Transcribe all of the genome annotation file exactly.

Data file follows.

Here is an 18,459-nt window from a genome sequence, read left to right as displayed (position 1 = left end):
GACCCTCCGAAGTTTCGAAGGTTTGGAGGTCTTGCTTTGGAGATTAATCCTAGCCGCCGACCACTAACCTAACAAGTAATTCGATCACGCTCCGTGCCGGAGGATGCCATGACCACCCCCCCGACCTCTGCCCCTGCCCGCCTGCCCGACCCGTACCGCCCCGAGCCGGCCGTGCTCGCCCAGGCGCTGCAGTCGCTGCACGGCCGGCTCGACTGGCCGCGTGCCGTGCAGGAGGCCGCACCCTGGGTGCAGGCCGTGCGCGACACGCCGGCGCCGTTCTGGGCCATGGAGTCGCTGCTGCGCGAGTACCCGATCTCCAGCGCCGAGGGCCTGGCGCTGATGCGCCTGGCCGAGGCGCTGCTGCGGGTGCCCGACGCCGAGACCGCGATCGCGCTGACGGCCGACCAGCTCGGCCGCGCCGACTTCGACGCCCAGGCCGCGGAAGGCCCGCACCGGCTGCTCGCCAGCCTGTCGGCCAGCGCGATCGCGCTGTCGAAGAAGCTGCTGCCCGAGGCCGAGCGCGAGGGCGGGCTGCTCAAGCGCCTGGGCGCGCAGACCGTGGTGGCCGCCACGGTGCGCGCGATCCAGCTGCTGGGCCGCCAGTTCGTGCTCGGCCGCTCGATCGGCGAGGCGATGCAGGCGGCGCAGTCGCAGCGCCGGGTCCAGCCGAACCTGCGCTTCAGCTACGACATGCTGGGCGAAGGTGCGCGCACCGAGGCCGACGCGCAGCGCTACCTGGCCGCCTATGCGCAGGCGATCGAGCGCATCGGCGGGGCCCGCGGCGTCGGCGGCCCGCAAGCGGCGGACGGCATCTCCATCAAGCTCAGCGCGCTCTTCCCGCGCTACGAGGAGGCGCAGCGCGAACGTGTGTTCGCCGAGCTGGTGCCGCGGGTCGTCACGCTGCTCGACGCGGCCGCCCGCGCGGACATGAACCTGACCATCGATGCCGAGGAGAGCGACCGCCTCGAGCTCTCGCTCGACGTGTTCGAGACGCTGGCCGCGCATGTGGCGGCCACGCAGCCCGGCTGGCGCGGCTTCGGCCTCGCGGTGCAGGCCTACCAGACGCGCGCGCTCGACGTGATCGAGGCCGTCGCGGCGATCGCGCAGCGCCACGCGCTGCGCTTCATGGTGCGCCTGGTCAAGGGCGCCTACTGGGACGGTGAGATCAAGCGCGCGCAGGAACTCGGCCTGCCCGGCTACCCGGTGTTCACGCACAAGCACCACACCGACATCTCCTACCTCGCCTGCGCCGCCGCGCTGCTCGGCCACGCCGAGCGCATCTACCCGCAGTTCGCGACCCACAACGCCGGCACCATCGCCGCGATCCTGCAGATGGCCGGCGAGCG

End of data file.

Here is an 18,459-nt window from a genome sequence, read left to right as displayed (position 1 = left end):
GACCCTCCGAAGTTTCGAAGGTTTGGAGGTCTTGCTTTGGAGATTAATCCTAGCCGCCGACCACTAACCTAACAAGTAATTCGATCACGCTCCGTGCCGGAGGATGCCATGACCACCCCCCCGACCTCTGCCCCTGCCCGCCTGCCCGACCCGTACCGCCCCGAGCCGGCCGTGCTCGCCCAGGCGCTGCAGTCGCTGCACGGCCGGCTCGACTGGCCGCGTGCCGTGCAGGAGGCCGCACCCTGGGTGCAGGCCGTGCGCGACACGCCGGCGCCGTTCTGGGCCATGGAGTCGCTGCTGCGCGAGTACCCGATCTCCAGCGCCGAGGGCCTGGCGCTGATGCGCCTGGCCGAGGCGCTGCTGCGGGTGCCCGACGCCGAGACCGCGATCGCGCTGACGGCCGACCAGCTCGGCCGCGCCGACTTCGACGCCCAGGCCGCGGAAGGCCCGCACCGGCTGCTCGCCAGCCTGTCGGCCAGCGCGATCGCGCTGTCGAAGAAGCTGCTGCCCGAGGCCGAGCGCGAGGGCGGGCTGCTCAAGCGCCTGGGCGCGCAGACCGTGGTGGCCGCCACGGTGCGCGCGATCCAGCTGCTGGGCCGCCAGTTCGTGCTCGGCCGCTCGATCGGCGAGGCGATGCAGGCGGCGCAGTCGCAGCGCCGGGTCCAGCCGAACCTGCGCTTCAGCTACGACATGCTGGGCGAAGGTGCGCGCACCGAGGCCGACGCGCAGCGCTACCTGGCCGCCTATGCGCAGGCGATCGAGCGCATCGGCGGGGCCCGCGGCGTCGGCGGCCCGCAAGCGGCGGACGGCATCTCCATCAAGCTCAGCGCGCTCTTCCCGCGCTACGAGGAGGCGCAGCGCGAACGTGTGTTCGCCGAGCTGGTGCCGCGGGTCGTCACGCTGCTCGACGCGGCCGCCCGCGCGGACATGAACCTGACCATCGATGCCGAGGAGAGCGACCGCCTCGAGCTCTCGCTCGACGTGTTCGAGACGCTGGCCGCGCATGTGGCGGCCACGCAGCCCGGCTGGCGCGGCTTCGGCCTCGCGGTGCAGGCCTACCAGACGCGCGCGCTCGACGTGATCGAGGCCGTCGCGGCGATCGCGCAGCGCCACGCGCTGCGCTTCATGGTGCGCCTGGTCAAGGGCGCCTACTGGGACGGTGAGATCAAGCGCGCGCAGGAACTCGGCCTGCCCGGCTACCCGGTGTTCACGCACAAGCACCACACCGACATCTCCTACCTCGCCTGCGCCGCCGCGCTGCTCGGCCACGCCGAGCGCATCTACCCGCAGTTCGCGACCCACAACGCCGGCACCATCGCCGCGATCCTGCAGATGGCCGGCGAGCG